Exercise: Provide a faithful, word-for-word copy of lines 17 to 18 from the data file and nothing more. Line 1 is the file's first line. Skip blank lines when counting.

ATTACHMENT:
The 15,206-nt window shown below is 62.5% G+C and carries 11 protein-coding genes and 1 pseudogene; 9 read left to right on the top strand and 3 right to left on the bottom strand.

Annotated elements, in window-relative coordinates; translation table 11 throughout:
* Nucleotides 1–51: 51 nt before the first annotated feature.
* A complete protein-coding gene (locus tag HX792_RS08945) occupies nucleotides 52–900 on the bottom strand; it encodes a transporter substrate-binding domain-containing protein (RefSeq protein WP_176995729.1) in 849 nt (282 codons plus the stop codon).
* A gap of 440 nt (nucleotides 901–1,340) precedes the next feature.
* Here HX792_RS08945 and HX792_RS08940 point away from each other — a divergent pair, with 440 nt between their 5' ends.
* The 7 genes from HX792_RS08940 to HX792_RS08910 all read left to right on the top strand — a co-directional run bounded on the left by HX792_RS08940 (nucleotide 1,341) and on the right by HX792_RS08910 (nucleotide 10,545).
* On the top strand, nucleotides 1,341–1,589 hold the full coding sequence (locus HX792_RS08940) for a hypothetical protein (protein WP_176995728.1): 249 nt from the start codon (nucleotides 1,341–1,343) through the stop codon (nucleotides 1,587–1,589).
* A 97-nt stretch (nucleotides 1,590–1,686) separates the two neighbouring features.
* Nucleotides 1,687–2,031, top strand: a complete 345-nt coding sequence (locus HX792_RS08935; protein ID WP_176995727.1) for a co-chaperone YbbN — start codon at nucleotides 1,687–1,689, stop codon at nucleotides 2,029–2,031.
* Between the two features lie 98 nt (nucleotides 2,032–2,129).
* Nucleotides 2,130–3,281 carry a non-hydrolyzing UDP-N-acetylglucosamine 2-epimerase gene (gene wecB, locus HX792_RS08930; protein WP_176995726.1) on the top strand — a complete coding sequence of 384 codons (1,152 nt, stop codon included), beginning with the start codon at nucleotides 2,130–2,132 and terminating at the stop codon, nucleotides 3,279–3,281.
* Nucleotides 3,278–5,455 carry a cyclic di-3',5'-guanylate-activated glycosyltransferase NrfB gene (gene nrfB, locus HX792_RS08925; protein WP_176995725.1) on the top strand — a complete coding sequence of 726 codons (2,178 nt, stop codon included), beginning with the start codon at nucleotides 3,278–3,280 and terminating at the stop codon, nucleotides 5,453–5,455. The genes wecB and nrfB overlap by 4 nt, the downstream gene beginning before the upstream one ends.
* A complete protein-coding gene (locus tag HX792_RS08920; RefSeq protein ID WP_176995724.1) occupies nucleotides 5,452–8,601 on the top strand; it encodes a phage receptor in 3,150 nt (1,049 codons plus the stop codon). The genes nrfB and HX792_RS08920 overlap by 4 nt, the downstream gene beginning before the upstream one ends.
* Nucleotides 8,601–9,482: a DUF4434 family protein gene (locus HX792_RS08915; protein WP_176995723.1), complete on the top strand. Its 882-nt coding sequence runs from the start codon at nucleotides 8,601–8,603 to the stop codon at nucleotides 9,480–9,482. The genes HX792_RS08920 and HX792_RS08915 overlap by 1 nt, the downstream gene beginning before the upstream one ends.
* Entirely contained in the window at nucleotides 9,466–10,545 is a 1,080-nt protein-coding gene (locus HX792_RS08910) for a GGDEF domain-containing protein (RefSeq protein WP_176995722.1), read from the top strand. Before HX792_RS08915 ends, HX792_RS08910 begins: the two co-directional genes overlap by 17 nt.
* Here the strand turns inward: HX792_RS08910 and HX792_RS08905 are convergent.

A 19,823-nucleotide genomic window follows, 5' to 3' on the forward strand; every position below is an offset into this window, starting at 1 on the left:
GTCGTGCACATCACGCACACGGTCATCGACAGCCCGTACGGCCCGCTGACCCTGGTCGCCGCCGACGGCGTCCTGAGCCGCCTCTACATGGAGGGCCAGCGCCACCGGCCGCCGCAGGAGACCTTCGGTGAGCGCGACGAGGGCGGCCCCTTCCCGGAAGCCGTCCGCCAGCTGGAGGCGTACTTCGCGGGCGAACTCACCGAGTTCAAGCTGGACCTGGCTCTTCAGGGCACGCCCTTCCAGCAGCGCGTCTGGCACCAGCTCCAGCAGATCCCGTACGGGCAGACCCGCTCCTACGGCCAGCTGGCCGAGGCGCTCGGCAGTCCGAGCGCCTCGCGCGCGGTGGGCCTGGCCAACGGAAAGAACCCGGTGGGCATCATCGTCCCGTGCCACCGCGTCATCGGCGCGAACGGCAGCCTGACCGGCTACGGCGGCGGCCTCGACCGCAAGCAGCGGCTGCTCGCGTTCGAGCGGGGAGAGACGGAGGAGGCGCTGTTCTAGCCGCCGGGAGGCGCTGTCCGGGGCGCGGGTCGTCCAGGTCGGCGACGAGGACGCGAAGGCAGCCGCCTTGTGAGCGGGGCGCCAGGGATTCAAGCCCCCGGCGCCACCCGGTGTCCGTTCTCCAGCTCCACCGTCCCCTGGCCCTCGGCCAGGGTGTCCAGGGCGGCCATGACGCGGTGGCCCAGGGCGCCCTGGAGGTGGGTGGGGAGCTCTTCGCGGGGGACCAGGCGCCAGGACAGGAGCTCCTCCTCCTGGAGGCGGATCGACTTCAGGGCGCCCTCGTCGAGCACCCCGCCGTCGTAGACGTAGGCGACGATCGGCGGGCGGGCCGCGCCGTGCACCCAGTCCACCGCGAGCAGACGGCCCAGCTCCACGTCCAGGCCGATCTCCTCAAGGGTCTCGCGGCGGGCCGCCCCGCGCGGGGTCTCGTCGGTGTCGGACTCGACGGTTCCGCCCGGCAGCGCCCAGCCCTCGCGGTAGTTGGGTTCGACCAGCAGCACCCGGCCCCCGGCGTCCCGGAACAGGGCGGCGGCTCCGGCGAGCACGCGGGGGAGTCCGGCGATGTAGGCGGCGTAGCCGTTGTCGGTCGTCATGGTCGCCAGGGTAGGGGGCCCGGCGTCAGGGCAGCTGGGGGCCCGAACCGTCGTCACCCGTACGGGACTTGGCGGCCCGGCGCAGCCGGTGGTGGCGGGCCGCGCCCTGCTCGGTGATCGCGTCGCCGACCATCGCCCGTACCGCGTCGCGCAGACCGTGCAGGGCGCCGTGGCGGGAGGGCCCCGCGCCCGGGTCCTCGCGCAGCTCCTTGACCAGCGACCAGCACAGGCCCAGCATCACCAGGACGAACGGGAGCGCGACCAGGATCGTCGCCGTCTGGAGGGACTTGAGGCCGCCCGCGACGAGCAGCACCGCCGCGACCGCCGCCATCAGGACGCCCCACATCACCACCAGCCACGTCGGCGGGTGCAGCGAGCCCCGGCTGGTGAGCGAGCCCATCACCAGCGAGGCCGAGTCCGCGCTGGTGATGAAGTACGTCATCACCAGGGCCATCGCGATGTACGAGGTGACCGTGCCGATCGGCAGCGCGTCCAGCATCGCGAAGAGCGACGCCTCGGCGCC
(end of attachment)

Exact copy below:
* Here the strand turns inward: HX792_RS08910 and HX792_RS08905 are convergent.

A 19,823-nucleotide genomic window follows, 5' to 3' on the forward strand; every position below is an offset into this window, starting at 1 on the left: